In the previous section, we dealt with the Urim, which express God's obligation to the covenant of the twelve stones, His obligation to protect His people and give them the land. It might be expected then that the Tumim express the obligation of the people to the covenant of the twelve stones. We will content ourselves for now with mention of the initial connection between the Tumim and Israel's obligation to the covenant:
And of Levi he said: Your Tumim and Your Urim be with Your holy one, whom You did prove at Massa, with whom You did strive at the waters of Meriva; who said of his father, and of his mother: I have not seen him; neither did he acknowledge his brethren, nor knew he his own children; for they have observed Your word, and keep Your covenant. (Devarim 33:8-9)
The Tumim, which are mentioned here in an exceptional manner before the Urim, were given to the tribe of Levi in general, and to Aharon the High Priest in particular, in the wake of their readiness to sacrifice their lives, and even the lives of their close family members, in order to keep God's covenant with them.
The Urim and the Tumim together preserve the covenant of the twelve stones between God and His people.
We wish to add a note about the essence of the choshen from the exposition of R. Anani:
The choshen procures atonement for [error in] legal decisions, as it is written: "And you shall make a breastplate of judgment" (Shemot 28:15). (Arakhin 16a)
The connection between the choshen and judgment is reflected in the assignment of the tribal territories that was done by way of the Urim and the Tumim. It would seem that the Tumim also determined the family genealogies, as at the time of the return to Zion:
These sought their register, that is, the genealogy, but it was not found; therefore, were they deemed polluted and put from the priesthood. And the Tirshatha said to them that they should not eat of the most holy things, till there stood up a priest with Urim and with Tumim. (Ezra 2:52-63)
Thus, the Tumim also determined the territory to be given to each family in the framework of its tribe. It is possible that it is from here that we derive the Tumim's responsibility for the entire judicial system and for atonement for any perversions of justice.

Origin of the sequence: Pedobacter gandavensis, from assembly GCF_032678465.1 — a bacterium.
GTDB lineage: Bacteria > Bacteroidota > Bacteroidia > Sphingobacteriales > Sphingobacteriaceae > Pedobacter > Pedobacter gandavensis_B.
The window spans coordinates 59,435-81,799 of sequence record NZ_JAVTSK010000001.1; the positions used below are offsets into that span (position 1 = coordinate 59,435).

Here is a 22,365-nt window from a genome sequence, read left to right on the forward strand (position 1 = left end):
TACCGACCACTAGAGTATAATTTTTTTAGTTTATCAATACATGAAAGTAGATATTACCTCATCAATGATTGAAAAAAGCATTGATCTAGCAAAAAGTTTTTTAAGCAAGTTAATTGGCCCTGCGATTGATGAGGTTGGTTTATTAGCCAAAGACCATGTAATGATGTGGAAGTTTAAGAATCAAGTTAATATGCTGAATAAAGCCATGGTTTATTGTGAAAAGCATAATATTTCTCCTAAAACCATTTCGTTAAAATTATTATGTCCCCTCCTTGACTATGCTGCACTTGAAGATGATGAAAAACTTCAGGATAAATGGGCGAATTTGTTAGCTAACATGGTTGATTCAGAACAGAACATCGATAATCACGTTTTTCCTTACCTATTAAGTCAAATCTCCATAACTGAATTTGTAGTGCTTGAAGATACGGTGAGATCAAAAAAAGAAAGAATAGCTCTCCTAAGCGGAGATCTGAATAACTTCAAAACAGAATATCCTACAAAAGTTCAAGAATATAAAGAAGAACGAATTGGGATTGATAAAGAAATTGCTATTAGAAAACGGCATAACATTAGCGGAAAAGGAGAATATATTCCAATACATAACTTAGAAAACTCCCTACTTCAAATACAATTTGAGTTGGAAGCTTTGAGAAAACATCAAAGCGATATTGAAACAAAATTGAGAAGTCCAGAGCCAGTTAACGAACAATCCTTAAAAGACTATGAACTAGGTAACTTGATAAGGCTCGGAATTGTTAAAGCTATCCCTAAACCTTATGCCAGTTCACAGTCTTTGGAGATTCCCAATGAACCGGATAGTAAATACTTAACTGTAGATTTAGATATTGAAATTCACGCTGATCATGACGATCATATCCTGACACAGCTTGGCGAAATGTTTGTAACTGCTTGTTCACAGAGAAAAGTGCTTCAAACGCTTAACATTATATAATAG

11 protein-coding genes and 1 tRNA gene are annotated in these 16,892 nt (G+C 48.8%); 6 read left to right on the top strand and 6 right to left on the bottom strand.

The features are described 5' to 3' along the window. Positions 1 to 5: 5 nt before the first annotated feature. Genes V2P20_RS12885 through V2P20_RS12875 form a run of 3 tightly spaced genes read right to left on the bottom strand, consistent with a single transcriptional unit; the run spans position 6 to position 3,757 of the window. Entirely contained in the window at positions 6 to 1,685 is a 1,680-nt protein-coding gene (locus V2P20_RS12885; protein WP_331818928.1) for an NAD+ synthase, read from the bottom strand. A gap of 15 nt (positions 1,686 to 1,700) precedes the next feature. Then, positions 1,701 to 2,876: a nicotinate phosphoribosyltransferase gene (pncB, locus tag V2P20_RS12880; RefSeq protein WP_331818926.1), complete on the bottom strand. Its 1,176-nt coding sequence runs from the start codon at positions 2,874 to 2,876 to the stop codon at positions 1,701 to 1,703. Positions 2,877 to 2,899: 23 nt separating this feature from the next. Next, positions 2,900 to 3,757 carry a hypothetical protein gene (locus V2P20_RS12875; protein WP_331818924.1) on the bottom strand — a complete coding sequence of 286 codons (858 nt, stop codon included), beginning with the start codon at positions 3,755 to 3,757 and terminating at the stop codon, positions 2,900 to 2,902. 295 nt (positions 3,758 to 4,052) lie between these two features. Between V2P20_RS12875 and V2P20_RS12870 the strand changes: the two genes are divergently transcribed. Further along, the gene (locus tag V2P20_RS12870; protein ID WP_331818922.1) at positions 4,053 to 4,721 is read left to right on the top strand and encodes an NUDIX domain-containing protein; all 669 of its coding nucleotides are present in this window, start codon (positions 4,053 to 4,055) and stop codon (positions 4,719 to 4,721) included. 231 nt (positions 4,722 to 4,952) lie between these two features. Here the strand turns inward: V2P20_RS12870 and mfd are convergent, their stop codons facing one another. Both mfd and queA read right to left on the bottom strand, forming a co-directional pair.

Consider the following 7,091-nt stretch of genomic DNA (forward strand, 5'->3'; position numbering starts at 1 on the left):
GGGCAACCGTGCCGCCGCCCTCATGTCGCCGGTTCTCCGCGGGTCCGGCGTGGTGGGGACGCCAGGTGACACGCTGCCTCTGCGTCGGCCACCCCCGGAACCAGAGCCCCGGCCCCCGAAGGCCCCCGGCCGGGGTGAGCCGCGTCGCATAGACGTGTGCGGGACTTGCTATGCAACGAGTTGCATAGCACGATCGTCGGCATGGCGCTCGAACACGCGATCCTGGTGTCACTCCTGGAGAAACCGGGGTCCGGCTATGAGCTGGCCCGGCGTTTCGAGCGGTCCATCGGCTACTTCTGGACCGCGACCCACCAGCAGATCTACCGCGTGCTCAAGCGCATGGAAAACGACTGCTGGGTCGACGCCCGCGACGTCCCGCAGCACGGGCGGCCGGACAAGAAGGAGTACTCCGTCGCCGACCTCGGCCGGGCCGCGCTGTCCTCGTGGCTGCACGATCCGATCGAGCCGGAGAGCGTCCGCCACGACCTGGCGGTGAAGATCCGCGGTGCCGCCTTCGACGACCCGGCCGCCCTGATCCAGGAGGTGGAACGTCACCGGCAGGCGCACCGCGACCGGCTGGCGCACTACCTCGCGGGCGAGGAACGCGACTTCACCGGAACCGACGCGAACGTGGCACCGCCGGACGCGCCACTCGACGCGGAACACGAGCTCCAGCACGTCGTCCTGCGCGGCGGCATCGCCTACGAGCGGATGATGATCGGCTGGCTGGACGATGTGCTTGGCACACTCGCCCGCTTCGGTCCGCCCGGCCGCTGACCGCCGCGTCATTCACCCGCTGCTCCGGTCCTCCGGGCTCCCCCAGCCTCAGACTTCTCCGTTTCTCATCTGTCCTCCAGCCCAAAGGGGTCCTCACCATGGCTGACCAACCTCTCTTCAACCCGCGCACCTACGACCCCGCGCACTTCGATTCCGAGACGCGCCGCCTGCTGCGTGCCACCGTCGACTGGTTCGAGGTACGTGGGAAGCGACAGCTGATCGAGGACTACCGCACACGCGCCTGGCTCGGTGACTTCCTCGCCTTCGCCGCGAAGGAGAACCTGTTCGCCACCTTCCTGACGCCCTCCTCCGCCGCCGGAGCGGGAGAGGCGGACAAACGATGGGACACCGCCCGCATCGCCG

And Aharon shall bear the names of the children of Israel in the breastplate of judgment upon his heart, when he goes in to the holy place, for a memorial before the Lord continually. And you shall put in the breastplate of judgment the Urim and the Tumim; and they shall be upon Aharon's heart when he goes in before the Lord; and Aharon shall bear the judgment of the children of Israel upon his heart before the Lord continually. (Shemot 28:29-30)
In these two verses, one point is mentioned twice: Aharon bears the names or the judgment of the children of Israel on his heart. The first time this statement appears before the Urim and the Tumim are placed in the breastplate of judgment, and the second time afterwards. The word "judgment" appear three times in these verses. To the three instances of the word "judgment" we must add the word "memorial," which appears in the first verse, for in general it means "judgment." What follows from here is that by way of the breastplate of judgment, the names of the children of Israel are found in judgment before God continually.
What is the meaning of the double appearance of the bearing of the judgment of the children of Israel? It seems that the term "judgment" has two meanings, which might accord with these two appearances. The judgment may be the judgment between the people of Israel and themselves, as what appears from the need to atone for perversions of justice. This accords with what we know from Chazal – that the tribal territories of the people of Israel were determined in accordance with the Urim and the Tumim in the breastplate of judgment:
And it was only divided by [the direction] of] the Urim and Tumim, for it is stated: "According to the speaking of the lot" (Bamidbar 26:56). How was this done? Elazar was wearing the Urim and the Tumim, while Yehoshua and all Israel stood before him. (Bava Batra 122a)
Apparently, the division and allocation of the land was the first judgment that all Israelites needed. It was also the most important financial judgment in Jewish history, because the division of the land into tribal territory and family plots was for all time. This "judgment of the children of Israel" served as a typical model for the comprehensive responsibility of the choshen for judgment in Israel.